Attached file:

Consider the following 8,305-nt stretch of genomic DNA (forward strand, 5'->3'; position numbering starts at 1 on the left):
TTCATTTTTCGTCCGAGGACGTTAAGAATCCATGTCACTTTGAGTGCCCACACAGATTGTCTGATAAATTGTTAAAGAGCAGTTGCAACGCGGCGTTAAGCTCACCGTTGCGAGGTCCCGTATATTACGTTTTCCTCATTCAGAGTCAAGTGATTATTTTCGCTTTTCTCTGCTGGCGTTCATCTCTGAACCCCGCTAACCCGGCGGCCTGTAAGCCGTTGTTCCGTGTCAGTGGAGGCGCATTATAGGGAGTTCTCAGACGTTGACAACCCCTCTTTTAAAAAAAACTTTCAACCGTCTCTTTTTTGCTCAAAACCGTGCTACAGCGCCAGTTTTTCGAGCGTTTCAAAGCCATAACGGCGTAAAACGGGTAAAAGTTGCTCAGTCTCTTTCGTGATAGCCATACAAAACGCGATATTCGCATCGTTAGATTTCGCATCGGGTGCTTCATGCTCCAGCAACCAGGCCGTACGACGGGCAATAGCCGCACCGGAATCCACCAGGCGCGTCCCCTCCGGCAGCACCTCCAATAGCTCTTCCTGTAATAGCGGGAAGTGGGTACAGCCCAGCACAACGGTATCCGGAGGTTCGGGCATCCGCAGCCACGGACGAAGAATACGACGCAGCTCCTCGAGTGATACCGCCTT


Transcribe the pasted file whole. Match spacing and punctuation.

Consider the following 8,305-nt stretch of genomic DNA (forward strand, 5'->3'; position numbering starts at 1 on the left):
TTCATTTTTCGTCCGAGGACGTTAAGAATCCATGTCACTTTGAGTGCCCACACAGATTGTCTGATAAATTGTTAAAGAGCAGTTGCAACGCGGCGTTAAGCTCACCGTTGCGAGGTCCCGTATATTACGTTTTCCTCATTCAGAGTCAAGTGATTATTTTCGCTTTTCTCTGCTGGCGTTCATCTCTGAACCCCGCTAACCCGGCGGCCTGTAAGCCGTTGTTCCGTGTCAGTGGAGGCGCATTATAGGGAGTTCTCAGACGTTGACAACCCCTCTTTTAAAAAAAACTTTCAACCGTCTCTTTTTTGCTCAAAACCGTGCTACAGCGCCAGTTTTTCGAGCGTTTCAAAGCCATAACGGCGTAAAACGGGTAAAAGTTGCTCAGTCTCTTTCGTGATAGCCATACAAAACGCGATATTCGCATCGTTAGATTTCGCATCGGGTGCTTCATGCTCCAGCAACCAGGCCGTACGACGGGCAATAGCCGCACCGGAATCCACCAGGCGCGTCCCCTCCGGCAGCACCTCCAATAGCTCTTCCTGTAATAGCGGGAAGTGGGTACAGCCCAGCACAACGGTATCCGGAGGTTCGGGCATCCGCAGCCACGGACGAAGAATACGACGCAGCTCCTCGAGTGATACCGCCTT